I’m womanning the barricades, Comrades, for the right to say that McMansions are badly built and badly sited on badly planned developments. I’m not ashamed to say that building houses which regularly feature his and hers walk-in robes, home theatres and “powder rooms” as standard, but describing wall and ceiling insulation and smoke detectors as “luxury inclusion(s)” is doing it wrong. Furthermore, I’ll say these houses are poorly sited with regard to sunlight, lack eaves for shade, have thin walls, have little or no garden space, are built quickly and cheaply, will deteriorate rapidly and need expensive repairs in a relatively short time. I won’t be bullied into praising these white elephants by creative use of the Roveian/Howardian discourse of “elites”.
Now I know you’re going to say: “Yes, Helen, you can state your preference for one kind of dwelling over another, but saying that people shouldn’t want McMansions is telling other people what they ought to want, so, still elitist.” Which would be absolutely true, but don’t forget that there is an entire industry – advertising and marketing – whose job it is to tell people what they ought to want. Buyers aren’t just Choosing their Choice in a vaccuum. The building and development corporations (and the big box retailers who serve them, and the credit companies behind it all) are going to a lot of effort to appeal to aspiration, to snob value, to illusions of community and stability. Buyers adjust their “dreams” to fit whatever display model takes their fancy, while in reality the cookie-cutter homogeneity and cheapness of construction suits the developers and builders first and foremost. In other words, I think people are being told what they ought to want by the developers and the rest of the building/retail food chain, and unlike the McMansion opponents, they aren’t being called on it.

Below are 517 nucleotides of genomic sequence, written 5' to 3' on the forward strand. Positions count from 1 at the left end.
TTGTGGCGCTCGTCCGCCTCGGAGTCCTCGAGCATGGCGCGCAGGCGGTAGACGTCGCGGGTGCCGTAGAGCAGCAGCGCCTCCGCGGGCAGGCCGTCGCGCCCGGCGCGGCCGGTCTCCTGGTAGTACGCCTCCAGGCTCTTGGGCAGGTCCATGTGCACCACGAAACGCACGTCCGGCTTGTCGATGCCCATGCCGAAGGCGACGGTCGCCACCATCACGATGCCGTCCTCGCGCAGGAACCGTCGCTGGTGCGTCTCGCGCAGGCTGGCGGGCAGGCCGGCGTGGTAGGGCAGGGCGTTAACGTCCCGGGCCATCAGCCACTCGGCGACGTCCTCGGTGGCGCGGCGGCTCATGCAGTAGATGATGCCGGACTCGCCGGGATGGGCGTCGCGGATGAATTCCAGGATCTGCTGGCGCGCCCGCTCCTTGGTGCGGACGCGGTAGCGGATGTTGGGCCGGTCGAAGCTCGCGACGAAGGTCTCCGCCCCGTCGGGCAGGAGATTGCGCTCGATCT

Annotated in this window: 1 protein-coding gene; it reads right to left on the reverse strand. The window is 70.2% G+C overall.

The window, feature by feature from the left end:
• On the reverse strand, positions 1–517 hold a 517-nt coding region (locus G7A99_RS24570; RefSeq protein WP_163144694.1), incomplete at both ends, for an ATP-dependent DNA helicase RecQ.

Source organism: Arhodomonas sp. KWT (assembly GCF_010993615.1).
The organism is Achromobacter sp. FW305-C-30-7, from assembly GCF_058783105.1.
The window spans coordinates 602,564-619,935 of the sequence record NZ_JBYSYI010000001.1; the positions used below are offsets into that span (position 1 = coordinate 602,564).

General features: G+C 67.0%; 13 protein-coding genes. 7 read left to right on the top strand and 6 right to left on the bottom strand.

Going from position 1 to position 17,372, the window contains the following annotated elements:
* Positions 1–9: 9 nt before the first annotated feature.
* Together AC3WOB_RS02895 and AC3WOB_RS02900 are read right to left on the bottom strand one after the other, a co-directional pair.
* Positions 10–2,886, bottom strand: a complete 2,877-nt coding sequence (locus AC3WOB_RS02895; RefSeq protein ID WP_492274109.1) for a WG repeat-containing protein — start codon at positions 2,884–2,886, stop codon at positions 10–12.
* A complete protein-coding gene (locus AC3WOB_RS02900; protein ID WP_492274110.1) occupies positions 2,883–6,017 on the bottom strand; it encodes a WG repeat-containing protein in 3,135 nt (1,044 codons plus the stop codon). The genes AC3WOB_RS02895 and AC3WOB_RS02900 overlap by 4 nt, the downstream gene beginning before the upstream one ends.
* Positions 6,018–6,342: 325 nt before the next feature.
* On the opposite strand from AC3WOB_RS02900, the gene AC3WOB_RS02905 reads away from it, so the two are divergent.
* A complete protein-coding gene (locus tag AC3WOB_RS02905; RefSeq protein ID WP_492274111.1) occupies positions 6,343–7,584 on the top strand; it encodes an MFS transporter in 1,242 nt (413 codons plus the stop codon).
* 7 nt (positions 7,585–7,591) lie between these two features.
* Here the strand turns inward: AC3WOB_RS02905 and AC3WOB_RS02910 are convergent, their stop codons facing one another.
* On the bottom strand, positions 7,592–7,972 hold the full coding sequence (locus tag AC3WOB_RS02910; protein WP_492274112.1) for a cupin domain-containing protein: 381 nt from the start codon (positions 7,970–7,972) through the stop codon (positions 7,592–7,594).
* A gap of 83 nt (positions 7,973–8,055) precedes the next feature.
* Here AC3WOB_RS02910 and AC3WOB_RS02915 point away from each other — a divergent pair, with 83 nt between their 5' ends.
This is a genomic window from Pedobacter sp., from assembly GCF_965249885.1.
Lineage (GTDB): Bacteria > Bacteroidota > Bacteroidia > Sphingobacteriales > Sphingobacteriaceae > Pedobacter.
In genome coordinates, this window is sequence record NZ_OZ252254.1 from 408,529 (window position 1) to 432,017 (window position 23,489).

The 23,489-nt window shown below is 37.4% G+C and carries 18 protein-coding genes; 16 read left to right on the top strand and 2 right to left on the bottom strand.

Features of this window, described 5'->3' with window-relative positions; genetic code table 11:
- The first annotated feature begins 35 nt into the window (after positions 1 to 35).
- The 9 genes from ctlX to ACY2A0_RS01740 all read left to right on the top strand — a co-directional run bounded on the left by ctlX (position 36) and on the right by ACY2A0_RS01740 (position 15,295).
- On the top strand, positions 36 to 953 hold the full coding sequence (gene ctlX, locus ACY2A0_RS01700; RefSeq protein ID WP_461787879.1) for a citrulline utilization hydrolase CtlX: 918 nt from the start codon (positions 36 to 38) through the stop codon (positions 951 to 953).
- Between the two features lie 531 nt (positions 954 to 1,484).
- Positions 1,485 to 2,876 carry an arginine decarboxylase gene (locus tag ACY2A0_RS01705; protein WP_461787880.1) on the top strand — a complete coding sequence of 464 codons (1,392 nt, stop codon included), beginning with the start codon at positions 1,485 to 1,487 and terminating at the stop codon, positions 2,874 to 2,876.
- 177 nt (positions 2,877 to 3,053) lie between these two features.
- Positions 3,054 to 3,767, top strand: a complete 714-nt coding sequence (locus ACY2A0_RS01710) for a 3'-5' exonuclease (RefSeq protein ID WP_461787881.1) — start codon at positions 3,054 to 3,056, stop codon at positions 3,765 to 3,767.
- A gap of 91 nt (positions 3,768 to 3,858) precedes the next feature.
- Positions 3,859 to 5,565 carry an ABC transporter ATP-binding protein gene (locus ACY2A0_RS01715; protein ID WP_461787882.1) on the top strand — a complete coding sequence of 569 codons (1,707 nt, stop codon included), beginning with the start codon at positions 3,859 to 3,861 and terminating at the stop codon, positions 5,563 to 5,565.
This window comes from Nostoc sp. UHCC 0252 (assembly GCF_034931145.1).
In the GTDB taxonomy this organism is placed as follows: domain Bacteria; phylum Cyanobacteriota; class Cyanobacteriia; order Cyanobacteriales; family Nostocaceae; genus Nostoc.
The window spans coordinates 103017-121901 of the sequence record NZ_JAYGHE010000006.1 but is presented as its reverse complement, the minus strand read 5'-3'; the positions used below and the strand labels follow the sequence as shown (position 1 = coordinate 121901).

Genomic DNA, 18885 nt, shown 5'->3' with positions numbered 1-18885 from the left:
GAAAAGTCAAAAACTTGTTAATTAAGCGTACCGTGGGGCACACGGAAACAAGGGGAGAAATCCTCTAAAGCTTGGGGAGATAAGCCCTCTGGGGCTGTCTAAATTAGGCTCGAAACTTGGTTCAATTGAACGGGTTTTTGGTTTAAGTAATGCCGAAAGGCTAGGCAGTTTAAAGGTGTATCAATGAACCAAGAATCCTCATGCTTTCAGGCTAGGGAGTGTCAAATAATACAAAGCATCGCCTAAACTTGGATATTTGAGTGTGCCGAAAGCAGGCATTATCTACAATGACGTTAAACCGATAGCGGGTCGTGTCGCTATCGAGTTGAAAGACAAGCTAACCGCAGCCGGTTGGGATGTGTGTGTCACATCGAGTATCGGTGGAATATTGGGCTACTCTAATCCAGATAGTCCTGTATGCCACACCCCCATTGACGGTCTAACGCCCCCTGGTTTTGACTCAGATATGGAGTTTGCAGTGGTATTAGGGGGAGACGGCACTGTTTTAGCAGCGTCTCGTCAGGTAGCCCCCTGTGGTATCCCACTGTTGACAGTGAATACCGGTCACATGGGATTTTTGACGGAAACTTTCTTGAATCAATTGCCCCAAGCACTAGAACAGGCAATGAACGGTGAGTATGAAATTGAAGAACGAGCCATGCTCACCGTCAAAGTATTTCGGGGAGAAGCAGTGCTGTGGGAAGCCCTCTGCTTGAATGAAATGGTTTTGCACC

It doesn’t end there. The Big Box retailers love the bigger houses because they need to be furnished, and the pressure is on to furnish them a certain way, not just bring all your stuff from the rental house. There are more rooms, and you can’t just put a squeaky little sound system in that home theatre. Then, of course, there are the credit providers raking in their interest after that 24-month-interest-free period.
I have no doubt that if they had the will, the corporations and their advertisers could use the same lush, descriptive advertising to convince the punters they’d be happier and more comfortable (and richer!) in a smaller but better constructed and environmentally intelligent house. Swap the home theatre and his’n’hers walk-in robes for thicker walls, insulation and better basic construction. Use the Australian vernacular instead of the European, with overhanging eaves and shady verandahs on the western side. Use the space gained on the block to orient the houses for the climate. Have solar hot water and other money-saving goodies as standard, instead of “European tiles”, marble benchtops and such. Those can always come later with the money saved on power and other bills.
You don’t think they could sell this alternative vision? Of course they could. They’re the ones setting the agenda.
I dislike these houses because they are an embodiment of how individual buyers, society as a whole, and the environment on which we depend, are poorly served. I don’t dislike them because I don’t want ordinary people to have nice things. It’s because I would like them to have something so much better!
Update: The Melbourne Urbanist, Don Arthur on Club Troppo.
Update 2: Looks like a lot of people are changing their minds about house size.